Dining Out? Try These 5 Easy Healthy Eating Guidelines

Use the "Five-A" strategy to keep portions and calories under control.

Posted Apr 14, 2019

My guest blogger today is Gayle Wilson Rose, a health coach in the St. Louis area.

Dining out can be a treat. Too often, though, our waistlines and general health can suffer, especially when eating out becomes a regular occurrence instead of an occasional pleasure.

Most restaurants prepare food with flavor as their major focus; health is low in priority if considered at all. To kick up the flavor, many chefs add unhealthy amounts of salt, sugar, and/or fat to the mix. Plus, oversized portions are common and are a major factor in unhealthy weight gain.

Image by Gayle Rose
Source: Image by Gayle Rose

A 2016 study from Tufts University found that 92% of restaurant entrées exceeded the recommended calorie range per meal of 500 to 700 calories. In fact, “In 123 restaurants in three cities across America, the research team found that a single meal serving, without beverages, appetizers, or desserts, sometimes exceeded the caloric requirements for an entire day,” according to the researchers. In ranking the most offending cuisine types, American, Chinese, and Italian topped the list of excessively caloric entrées at 1,556 calories on average; Greek cuisine ranked lowest with an average of 904 per entrée. When you pile on drinks, appetizers, or a dessert, you can really have a caloric catastrophe. 

When we cook for ourselves, we maintain control. But a delicious meal in a restaurant can feel too good to pass up. How can we get the best of both worlds? 

The Five-A Guidelines

Setting healthy intentions when dining away from home can mean the difference between diet disaster or staying on-track with your healthy eating plan.

The Five-A system can help:

1-A: Advance review of menu options. If you check out the menu beforehand, you are more likely to make informed and thoughtful decisions about what to eat rather than order on the spur of the moment when hunger and your primitive brain are influencing your choices. Fewer calories and better nutrition are typical outcomes of taking this action.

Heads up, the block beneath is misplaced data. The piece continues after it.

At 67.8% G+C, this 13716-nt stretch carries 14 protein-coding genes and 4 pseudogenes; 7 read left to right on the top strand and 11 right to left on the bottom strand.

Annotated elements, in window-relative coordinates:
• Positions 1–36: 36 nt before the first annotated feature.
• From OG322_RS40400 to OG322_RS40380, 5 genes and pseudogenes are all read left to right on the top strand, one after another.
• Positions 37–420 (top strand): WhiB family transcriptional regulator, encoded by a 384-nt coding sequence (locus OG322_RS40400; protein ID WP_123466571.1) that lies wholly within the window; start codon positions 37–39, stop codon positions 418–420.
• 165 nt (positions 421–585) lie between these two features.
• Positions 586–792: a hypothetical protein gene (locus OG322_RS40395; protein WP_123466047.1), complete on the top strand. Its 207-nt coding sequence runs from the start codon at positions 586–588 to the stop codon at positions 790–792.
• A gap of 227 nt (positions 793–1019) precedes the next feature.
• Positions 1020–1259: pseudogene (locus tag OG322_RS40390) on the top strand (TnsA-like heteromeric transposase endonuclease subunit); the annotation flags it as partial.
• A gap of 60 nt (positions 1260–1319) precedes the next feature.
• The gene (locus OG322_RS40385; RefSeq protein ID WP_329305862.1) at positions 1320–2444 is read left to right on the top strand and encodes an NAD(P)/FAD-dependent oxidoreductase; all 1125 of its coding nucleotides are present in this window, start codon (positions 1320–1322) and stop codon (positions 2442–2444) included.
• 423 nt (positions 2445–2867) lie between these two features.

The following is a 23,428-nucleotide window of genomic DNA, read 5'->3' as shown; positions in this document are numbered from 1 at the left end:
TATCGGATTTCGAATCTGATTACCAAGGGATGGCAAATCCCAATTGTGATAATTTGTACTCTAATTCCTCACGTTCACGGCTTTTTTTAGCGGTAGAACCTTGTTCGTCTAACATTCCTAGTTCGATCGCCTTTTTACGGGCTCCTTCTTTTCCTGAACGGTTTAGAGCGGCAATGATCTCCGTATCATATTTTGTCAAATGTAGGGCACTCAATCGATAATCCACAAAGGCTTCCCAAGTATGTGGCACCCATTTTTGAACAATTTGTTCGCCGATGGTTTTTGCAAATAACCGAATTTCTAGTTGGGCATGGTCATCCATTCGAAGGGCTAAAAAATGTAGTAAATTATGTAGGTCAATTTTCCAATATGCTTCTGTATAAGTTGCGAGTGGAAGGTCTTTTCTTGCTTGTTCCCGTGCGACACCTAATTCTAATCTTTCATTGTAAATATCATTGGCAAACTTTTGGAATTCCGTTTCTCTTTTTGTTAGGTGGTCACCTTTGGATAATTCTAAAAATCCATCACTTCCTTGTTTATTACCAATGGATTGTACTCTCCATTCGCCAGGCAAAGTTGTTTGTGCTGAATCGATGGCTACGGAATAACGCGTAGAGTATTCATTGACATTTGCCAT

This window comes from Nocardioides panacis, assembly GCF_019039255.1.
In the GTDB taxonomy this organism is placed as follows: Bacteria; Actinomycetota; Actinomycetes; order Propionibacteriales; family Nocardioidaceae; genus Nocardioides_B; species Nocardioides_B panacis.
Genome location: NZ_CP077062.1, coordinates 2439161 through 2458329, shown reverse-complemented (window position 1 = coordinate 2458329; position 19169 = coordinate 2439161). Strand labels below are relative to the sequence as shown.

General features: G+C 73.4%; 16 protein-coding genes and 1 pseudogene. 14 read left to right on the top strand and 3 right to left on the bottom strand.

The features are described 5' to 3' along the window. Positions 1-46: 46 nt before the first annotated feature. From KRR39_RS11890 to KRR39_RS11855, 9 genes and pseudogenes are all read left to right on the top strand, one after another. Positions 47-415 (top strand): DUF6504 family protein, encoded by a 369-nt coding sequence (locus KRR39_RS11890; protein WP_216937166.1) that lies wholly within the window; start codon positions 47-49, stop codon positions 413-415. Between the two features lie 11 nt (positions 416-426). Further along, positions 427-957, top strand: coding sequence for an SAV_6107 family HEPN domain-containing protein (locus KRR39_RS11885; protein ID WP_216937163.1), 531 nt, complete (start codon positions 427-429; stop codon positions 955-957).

Most restaurants feature their menus on their websites; even Yelp and other restaurant-review sites post them. Thanks to the Affordable Care Act (a.k.a., Obamacare), as of May, 2018, restaurants with more than 20 locations must display calorie information for all standard menu items. If your goal is 500-700 calories per meal, you can calculate how you can stay within that limit. With calorie counts on menus, you are able to make a conscious and deliberate choice about what to order—and not order.

2-A: Ask your server. Before ordering, have your server tell you about cooking methods, portion sizes, ingredients, etc. Don’t be shy about asking for modifications to save calories. It’s better to be informed than surprised...and then tempted to overeat.  

And speaking of asking, if you find out that the meal is big enough for two, you might ask your dining companion to split an entrée with you.

3-A: Appetizers. Instead of focusing on entrée options, look to the appetizer section for an effective portion control method. Paired with a salad or veggie side dish, an appetizer can satisfy without excessive calories. Your wallet will take a smaller hit as well.

4-A: Avoid alcohol. If not avoided entirely, sticking to the recommended limit for alcohol (one daily drink for women, two for men) is helpful. Besides having zero nutrition and often high sugar content, alcohol consumption has been proven to have a negative impact on making healthy food choices.

5-A: Away box. To better manage oh-so-common oversized portions, ask for a take-away box for half your food before beginning the meal. You’ll save loads of unnecessary calories and have a second, ready-to-serve meal at hand for later enjoyment. Plus, you won’t mindlessly keep eating even though you are already full.

By following these Five-A guidelines, you can make dining away from home enjoyable without sabotaging your goal of maintaining a healthy weight. When we make small conscious and intentional choices for our health on a daily basis, it adds up to big positive changes over time.

Finding a place of balance and moderation with eating and exercise habits isn't easy, but it is possible. The health rewards are worth the effort.

© Health Coach Gayle LLC, 2019.

Gayle Wilson Rose heads up WhyPowered ® Whole Health Coaching in St. Louis. She is a Certified Whole Health Coach and Certified Personal Fitness Trainer. One of her favorite mottos is: “What we do most matters most.”


Gallagher, S. “Tufts researchers find meals at 92 percent of dining establishments tip the scales,” 2016.